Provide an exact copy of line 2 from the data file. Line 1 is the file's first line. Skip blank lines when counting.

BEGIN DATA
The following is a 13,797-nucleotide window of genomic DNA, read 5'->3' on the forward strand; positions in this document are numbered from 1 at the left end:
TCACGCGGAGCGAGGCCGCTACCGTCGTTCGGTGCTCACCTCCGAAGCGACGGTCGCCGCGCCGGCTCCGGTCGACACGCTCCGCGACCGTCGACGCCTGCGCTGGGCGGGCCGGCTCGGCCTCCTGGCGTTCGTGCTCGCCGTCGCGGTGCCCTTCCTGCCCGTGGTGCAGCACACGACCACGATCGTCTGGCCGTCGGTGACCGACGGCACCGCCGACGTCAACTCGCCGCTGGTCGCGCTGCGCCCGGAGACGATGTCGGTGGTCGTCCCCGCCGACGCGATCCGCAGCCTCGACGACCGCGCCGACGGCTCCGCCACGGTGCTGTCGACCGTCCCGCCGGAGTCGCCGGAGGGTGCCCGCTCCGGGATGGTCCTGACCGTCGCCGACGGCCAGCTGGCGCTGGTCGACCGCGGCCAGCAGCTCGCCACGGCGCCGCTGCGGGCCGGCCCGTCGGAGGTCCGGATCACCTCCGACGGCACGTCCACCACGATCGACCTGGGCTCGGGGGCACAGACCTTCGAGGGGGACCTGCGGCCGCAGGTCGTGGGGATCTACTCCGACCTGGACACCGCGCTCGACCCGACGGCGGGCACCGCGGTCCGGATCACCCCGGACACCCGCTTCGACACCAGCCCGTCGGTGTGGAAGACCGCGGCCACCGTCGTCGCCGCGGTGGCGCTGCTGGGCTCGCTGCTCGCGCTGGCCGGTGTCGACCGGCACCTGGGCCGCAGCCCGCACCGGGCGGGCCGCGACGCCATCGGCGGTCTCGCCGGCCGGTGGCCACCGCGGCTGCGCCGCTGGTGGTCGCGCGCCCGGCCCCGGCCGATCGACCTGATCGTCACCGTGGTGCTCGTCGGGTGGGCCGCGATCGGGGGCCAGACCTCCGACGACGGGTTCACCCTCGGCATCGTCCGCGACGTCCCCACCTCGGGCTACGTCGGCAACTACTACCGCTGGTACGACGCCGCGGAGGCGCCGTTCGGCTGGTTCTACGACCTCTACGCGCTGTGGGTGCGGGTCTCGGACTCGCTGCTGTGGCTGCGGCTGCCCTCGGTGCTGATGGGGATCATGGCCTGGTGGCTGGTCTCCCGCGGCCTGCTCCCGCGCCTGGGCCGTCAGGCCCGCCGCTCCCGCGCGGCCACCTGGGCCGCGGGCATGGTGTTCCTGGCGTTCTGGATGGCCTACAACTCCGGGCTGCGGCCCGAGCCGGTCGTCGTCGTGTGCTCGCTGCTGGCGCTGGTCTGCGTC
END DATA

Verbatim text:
TCACGCGGAGCGAGGCCGCTACCGTCGTTCGGTGCTCACCTCCGAAGCGACGGTCGCCGCGCCGGCTCCGGTCGACACGCTCCGCGACCGTCGACGCCTGCGCTGGGCGGGCCGGCTCGGCCTCCTGGCGTTCGTGCTCGCCGTCGCGGTGCCCTTCCTGCCCGTGGTGCAGCACACGACCACGATCGTCTGGCCGTCGGTGACCGACGGCACCGCCGACGTCAACTCGCCGCTGGTCGCGCTGCGCCCGGAGACGATGTCGGTGGTCGTCCCCGCCGACGCGATCCGCAGCCTCGACGACCGCGCCGACGGCTCCGCCACGGTGCTGTCGACCGTCCCGCCGGAGTCGCCGGAGGGTGCCCGCTCCGGGATGGTCCTGACCGTCGCCGACGGCCAGCTGGCGCTGGTCGACCGCGGCCAGCAGCTCGCCACGGCGCCGCTGCGGGCCGGCCCGTCGGAGGTCCGGATCACCTCCGACGGCACGTCCACCACGATCGACCTGGGCTCGGGGGCACAGACCTTCGAGGGGGACCTGCGGCCGCAGGTCGTGGGGATCTACTCCGACCTGGACACCGCGCTCGACCCGACGGCGGGCACCGCGGTCCGGATCACCCCGGACACCCGCTTCGACACCAGCCCGTCGGTGTGGAAGACCGCGGCCACCGTCGTCGCCGCGGTGGCGCTGCTGGGCTCGCTGCTCGCGCTGGCCGGTGTCGACCGGCACCTGGGCCGCAGCCCGCACCGGGCGGGCCGCGACGCCATCGGCGGTCTCGCCGGCCGGTGGCCACCGCGGCTGCGCCGCTGGTGGTCGCGCGCCCGGCCCCGGCCGATCGACCTGATCGTCACCGTGGTGCTCGTCGGGTGGGCCGCGATCGGGGGCCAGACCTCCGACGACGGGTTCACCCTCGGCATCGTCCGCGACGTCCCCACCTCGGGCTACGTCGGCAACTACTACCGCTGGTACGACGCCGCGGAGGCGCCGTTCGGCTGGTTCTACGACCTCTACGCGCTGTGGGTGCGGGTCTCGGACTCGCTGCTGTGGCTGCGGCTGCCCTCGGTGCTGATGGGGATCATGGCCTGGTGGCTGGTCTCCCGCGGCCTGCTCCCGCGCCTGGGCCGTCAGGCCCGCCGCTCCCGCGCGGCCACCTGGGCCGCGGGCATGGTGTTCCTGGCGTTCTGGATGGCCTACAACTCCGGGCTGCGGCCCGAGCCGGTCGTCGTCGTGTGCTCGCTGCTGGCGCTGGTCTGCGTC